foule

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See also: foulé

English[edit]

Adjective[edit]

foule (comparative more foule, superlative most foule)

  1. Obsolete form of foul.
    • 1590 Edmund Spenser, The Faerie Queene, Book I, Canto I:
      The Patron of true Holinesse
      foule Errour doth defeate;
      Hypocrisie him to entrappe
       doth to his home entreate.

French[edit]

Pronunciation[edit]

Etymology 1[edit]

From Middle French foule (group of men, people collectively), alteration (due to Middle French foule (act of treading)) of Old French foulc (people, multitude, crowd, troop), from Vulgar Latin, from Frankish *folc, *fulc (crowd, multitude, people), from Proto-Germanic *fulką (collection or class of people, multitude; host of warriors), perhaps from Proto-Indo-European *pleh₁- (to fill). Cognate with Old High German folc (people collectively, nation), Old English folc (common people, troop, multitude). More at folk.

Noun[edit]

foule f (plural foules)

  1. crowd
  2. the thronging of a crowd
  3. a great number, multitude, mass; host

Etymology 2[edit]

From Middle French foule (the act of milling clothes or hats) and fouler (to trample, mill, fordo, mistreat), from Old French foler (to crush, act wickedly), from Latin fullō (I trample, I full). More at full.

Noun[edit]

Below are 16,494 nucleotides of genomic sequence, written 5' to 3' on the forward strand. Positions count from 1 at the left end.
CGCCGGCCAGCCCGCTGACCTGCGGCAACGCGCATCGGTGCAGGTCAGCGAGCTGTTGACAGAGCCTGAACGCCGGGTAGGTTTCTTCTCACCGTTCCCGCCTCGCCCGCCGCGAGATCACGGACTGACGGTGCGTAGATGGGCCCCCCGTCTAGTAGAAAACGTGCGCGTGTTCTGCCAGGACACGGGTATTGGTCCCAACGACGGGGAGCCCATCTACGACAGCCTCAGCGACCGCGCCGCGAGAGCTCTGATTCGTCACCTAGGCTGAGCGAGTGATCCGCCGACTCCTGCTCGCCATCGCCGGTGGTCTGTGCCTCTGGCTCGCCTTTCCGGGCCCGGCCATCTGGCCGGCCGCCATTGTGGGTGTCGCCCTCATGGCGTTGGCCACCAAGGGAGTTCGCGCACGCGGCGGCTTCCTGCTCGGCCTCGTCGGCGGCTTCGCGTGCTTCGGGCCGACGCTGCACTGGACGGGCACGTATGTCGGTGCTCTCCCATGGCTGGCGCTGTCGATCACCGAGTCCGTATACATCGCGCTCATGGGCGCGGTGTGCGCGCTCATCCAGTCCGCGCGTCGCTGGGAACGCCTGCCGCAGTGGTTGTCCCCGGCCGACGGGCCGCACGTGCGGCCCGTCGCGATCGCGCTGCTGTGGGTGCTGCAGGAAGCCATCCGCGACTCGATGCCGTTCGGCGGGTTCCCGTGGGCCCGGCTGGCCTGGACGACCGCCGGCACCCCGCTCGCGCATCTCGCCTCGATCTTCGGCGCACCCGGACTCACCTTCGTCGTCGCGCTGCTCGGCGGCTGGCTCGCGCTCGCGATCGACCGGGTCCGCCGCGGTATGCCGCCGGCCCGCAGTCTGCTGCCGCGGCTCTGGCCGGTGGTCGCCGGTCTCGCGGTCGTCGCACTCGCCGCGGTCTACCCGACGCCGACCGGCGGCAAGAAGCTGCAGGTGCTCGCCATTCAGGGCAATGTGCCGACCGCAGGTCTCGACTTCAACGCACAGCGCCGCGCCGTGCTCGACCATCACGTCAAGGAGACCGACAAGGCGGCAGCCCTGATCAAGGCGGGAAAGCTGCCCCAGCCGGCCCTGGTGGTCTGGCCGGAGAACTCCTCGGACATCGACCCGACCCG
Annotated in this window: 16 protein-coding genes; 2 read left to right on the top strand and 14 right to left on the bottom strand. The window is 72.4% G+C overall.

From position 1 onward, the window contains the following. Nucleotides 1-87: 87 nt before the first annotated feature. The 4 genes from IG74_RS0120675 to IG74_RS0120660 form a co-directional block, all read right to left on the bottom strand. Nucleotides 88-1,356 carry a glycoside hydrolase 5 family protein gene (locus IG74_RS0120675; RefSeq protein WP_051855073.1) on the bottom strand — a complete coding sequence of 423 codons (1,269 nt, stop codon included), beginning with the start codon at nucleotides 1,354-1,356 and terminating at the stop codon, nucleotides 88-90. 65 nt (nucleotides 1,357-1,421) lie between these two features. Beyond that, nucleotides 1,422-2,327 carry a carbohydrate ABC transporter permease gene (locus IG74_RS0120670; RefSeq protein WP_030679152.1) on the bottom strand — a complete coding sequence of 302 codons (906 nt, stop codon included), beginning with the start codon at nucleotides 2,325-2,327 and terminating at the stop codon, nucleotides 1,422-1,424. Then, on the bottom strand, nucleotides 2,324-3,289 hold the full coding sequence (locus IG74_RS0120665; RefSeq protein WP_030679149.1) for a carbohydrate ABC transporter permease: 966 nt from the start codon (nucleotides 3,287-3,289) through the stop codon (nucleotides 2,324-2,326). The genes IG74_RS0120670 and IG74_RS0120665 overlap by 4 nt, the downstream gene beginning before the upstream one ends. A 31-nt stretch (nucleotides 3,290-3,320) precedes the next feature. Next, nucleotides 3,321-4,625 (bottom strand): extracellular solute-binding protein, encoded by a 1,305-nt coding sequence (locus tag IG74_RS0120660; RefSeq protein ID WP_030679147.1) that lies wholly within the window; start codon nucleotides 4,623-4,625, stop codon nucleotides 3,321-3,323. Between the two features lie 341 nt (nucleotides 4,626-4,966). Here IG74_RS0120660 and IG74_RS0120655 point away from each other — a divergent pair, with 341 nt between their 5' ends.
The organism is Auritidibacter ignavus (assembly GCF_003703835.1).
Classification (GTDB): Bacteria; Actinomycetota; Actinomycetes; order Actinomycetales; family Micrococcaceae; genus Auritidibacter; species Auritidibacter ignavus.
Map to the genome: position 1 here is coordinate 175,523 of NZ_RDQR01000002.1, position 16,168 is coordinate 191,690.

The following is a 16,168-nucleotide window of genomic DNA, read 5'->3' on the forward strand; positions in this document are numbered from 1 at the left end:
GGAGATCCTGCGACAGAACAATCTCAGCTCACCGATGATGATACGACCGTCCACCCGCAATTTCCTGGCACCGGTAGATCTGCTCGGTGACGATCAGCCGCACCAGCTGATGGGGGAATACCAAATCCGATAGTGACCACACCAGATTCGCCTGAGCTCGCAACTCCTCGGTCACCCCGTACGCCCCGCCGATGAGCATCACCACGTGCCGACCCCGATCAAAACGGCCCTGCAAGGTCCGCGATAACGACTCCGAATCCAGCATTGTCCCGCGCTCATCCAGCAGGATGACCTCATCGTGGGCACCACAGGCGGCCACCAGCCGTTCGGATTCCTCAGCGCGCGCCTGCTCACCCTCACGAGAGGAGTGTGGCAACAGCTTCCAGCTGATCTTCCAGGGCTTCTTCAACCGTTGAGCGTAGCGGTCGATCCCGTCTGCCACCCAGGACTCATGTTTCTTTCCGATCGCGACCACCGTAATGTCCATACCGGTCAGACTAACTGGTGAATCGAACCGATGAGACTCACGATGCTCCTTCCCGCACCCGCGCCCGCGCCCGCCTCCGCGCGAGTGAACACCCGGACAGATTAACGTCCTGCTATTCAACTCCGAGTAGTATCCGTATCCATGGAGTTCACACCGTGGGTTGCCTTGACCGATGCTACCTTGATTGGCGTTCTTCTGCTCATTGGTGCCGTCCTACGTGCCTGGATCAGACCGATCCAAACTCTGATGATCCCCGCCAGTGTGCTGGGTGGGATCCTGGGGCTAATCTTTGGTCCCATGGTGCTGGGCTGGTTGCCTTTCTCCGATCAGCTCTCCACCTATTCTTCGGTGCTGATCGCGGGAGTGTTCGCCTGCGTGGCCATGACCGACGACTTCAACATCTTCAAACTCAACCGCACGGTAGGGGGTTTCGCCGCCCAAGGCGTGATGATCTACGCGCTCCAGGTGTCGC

foule f (plural foules)

  1. the act or process of treading or milling
  2. oppression, vexation

Verb[edit]

foule

  1. first-person singular present indicative of fouler
  2. third-person singular present indicative of fouler
  3. first-person singular present subjunctive of fouler
  4. first-person singular present subjunctive of fouler
  5. second-person singular imperative of fouler

Anagrams[edit]

Further reading[edit]


German[edit]

Verb[edit]

foule

  1. First-person singular present of foulen.
  2. First-person singular subjunctive I of foulen.
  3. Third-person singular subjunctive I of foulen.
  4. Imperative singular of foulen.

Norman[edit]

Etymology[edit]

From Old French foulc (people, multitude, crowd, troop), from Vulgar Latin, from Frankish *folc, *fulc (crowd, multitude, people), from Proto-Germanic *fulką (collection or class of people, multitude; host of warriors), perhaps from Proto-Indo-European *pelə- (to fill).

Noun[edit]

foule f (plural foules)

  1. (Jersey) crowd

Synonyms[edit]